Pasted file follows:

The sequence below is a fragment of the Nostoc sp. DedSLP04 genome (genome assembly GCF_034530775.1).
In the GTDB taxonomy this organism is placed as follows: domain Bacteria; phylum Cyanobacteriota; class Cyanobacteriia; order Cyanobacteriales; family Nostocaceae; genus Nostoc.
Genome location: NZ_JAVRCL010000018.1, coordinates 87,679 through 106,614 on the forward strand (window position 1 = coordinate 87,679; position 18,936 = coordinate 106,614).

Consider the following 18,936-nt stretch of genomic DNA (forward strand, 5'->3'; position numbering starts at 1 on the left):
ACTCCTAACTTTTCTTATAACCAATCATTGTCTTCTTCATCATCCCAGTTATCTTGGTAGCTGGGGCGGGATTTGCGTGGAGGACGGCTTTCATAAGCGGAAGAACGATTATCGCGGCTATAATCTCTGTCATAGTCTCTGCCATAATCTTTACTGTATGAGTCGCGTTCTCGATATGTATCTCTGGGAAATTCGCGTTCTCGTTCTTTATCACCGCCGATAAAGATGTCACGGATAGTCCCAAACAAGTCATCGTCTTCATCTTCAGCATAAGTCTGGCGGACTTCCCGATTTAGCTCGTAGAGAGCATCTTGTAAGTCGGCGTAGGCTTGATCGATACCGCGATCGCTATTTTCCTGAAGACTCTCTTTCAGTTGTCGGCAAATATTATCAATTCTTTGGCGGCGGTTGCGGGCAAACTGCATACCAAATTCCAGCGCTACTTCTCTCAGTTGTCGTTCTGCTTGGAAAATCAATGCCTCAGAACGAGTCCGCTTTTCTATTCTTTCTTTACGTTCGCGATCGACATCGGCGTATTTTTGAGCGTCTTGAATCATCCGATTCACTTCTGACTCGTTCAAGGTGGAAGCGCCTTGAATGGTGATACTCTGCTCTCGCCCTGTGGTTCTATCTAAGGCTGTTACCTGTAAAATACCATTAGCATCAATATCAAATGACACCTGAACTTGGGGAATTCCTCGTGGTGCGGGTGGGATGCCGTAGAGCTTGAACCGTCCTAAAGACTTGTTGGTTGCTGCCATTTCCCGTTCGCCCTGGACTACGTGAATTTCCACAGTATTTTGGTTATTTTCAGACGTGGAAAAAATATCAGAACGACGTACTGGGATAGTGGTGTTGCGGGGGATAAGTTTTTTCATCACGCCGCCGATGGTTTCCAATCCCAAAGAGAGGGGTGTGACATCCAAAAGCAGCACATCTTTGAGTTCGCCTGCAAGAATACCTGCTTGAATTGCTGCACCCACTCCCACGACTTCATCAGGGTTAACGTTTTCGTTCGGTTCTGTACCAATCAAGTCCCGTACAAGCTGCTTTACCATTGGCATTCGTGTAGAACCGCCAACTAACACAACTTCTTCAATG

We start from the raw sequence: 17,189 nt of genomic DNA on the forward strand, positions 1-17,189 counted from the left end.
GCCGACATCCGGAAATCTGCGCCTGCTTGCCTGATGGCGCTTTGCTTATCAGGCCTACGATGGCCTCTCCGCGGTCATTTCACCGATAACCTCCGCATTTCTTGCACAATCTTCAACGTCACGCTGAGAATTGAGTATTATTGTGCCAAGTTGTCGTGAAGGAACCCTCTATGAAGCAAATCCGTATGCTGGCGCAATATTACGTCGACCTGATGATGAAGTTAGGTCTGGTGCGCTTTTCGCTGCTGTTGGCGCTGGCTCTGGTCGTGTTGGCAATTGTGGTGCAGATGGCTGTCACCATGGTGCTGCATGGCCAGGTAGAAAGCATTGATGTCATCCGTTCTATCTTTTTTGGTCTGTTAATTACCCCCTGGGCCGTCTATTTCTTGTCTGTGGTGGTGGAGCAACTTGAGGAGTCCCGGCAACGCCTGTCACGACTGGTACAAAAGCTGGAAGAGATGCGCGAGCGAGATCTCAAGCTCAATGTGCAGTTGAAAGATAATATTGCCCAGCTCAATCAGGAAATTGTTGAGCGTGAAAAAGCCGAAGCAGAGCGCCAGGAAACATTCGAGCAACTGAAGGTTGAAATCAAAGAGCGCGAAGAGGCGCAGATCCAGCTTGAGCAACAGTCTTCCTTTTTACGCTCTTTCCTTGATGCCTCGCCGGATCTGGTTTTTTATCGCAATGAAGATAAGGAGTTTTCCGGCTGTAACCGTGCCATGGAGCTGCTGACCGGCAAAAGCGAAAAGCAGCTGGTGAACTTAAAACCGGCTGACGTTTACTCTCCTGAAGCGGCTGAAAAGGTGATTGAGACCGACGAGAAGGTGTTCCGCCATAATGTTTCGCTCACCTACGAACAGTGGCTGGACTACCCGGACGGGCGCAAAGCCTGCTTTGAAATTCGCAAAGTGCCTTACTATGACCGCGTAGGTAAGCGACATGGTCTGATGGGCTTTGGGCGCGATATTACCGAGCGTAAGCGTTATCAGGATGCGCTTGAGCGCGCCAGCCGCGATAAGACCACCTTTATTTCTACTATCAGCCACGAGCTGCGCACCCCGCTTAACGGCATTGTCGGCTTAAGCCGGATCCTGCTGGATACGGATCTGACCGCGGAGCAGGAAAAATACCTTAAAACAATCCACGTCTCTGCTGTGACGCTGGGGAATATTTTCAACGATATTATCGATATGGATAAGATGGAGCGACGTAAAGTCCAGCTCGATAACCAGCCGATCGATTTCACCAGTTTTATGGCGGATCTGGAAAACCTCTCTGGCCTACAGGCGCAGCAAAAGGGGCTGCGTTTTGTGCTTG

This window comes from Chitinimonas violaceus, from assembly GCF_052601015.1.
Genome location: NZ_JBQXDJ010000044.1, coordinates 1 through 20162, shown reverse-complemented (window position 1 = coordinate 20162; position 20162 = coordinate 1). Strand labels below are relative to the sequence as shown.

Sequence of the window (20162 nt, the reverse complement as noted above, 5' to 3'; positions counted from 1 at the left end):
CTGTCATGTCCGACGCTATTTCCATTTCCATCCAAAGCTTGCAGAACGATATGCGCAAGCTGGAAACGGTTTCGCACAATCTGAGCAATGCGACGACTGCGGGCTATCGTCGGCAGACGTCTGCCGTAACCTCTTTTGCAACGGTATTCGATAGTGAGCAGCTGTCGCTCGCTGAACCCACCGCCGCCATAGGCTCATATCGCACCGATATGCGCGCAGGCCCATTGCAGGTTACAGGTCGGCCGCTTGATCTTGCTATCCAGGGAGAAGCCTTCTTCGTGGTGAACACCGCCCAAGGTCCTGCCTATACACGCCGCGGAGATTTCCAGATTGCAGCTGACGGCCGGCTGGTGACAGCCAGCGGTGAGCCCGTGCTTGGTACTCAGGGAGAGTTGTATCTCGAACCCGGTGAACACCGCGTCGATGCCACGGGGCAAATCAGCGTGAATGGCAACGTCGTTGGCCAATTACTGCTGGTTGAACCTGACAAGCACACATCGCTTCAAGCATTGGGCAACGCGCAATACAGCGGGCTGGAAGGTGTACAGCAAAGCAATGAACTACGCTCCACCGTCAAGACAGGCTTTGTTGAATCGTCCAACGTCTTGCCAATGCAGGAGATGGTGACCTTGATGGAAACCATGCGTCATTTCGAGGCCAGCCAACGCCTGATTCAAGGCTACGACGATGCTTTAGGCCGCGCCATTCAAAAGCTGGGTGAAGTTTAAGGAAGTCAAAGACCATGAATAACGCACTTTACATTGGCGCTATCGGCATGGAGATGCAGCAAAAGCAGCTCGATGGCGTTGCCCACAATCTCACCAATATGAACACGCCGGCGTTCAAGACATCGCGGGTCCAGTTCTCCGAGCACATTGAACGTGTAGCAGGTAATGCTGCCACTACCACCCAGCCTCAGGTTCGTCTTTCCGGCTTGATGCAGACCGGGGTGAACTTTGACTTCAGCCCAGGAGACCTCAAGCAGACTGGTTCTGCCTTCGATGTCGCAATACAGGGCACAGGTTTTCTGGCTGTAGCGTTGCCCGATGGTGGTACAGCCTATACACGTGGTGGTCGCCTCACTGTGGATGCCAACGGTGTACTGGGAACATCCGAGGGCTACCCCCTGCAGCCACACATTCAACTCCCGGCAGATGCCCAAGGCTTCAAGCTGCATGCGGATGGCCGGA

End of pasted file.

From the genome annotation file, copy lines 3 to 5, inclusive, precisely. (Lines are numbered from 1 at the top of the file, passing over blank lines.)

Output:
Genome location: NZ_JAVRCL010000018.1, coordinates 87,679 through 106,614 on the forward strand (window position 1 = coordinate 87,679; position 18,936 = coordinate 106,614).

Consider the following 18,936-nt stretch of genomic DNA (forward strand, 5'->3'; position numbering starts at 1 on the left):
ACTCCTAACTTTTCTTATAACCAATCATTGTCTTCTTCATCATCCCAGTTATCTTGGTAGCTGGGGCGGGATTTGCGTGGAGGACGGCTTTCATAAGCGGAAGAACGATTATCGCGGCTATAATCTCTGTCATAGTCTCTGCCATAATCTTTACTGTATGAGTCGCGTTCTCGATATGTATCTCTGGGAAATTCGCGTTCTCGTTCTTTATCACCGCCGATAAAGATGTCACGGATAGTCCCAAACAAGTCATCGTCTTCATCTTCAGCATAAGTCTGGCGGACTTCCCGATTTAGCTCGTAGAGAGCATCTTGTAAGTCGGCGTAGGCTTGATCGATACCGCGATCGCTATTTTCCTGAAGACTCTCTTTCAGTTGTCGGCAAATATTATCAATTCTTTGGCGGCGGTTGCGGGCAAACTGCATACCAAATTCCAGCGCTACTTCTCTCAGTTGTCGTTCTGCTTGGAAAATCAATGCCTCAGAACGAGTCCGCTTTTCTATTCTTTCTTTACGTTCGCGATCGACATCGGCGTATTTTTGAGCGTCTTGAATCATCCGATTCACTTCTGACTCGTTCAAGGTGGAAGCGCCTTGAATGGTGATACTCTGCTCTCGCCCTGTGGTTCTATCTAAGGCTGTTACCTGTAAAATACCATTAGCATCAATATCAAATGACACCTGAACTTGGGGAATTCCTCGTGGTGCGGGTGGGATGCCGTAGAGCTTGAACCGTCCTAAAGACTTGTTGGTTGCTGCCATTTCCCGTTCGCCCTGGACTACGTGAATTTCCACAGTATTTTGGTTATTTTCAGACGTGGAAAAAATATCAGAACGACGTACTGGGATAGTGGTGTTGCGGGGGATAAGTTTTTTCATCACGCCGCCGATGGTTTCCAATCCCAAAGAGAGGGGTGTGACATCCAAAAGCAGCACATCTTTGAGTTCGCCTGCAAGAATACCTGCTTGAATTGCTGCACCCACTCCCACGACTTCATCAGGGTTAACGTTTTCGTTCGGTTCTGTACCAATCAAGTCCCGTACAAGCTGCTTTACCATTGGCATTCGTGTAGAACCGCCAACTAACACAACTTCTTCAATG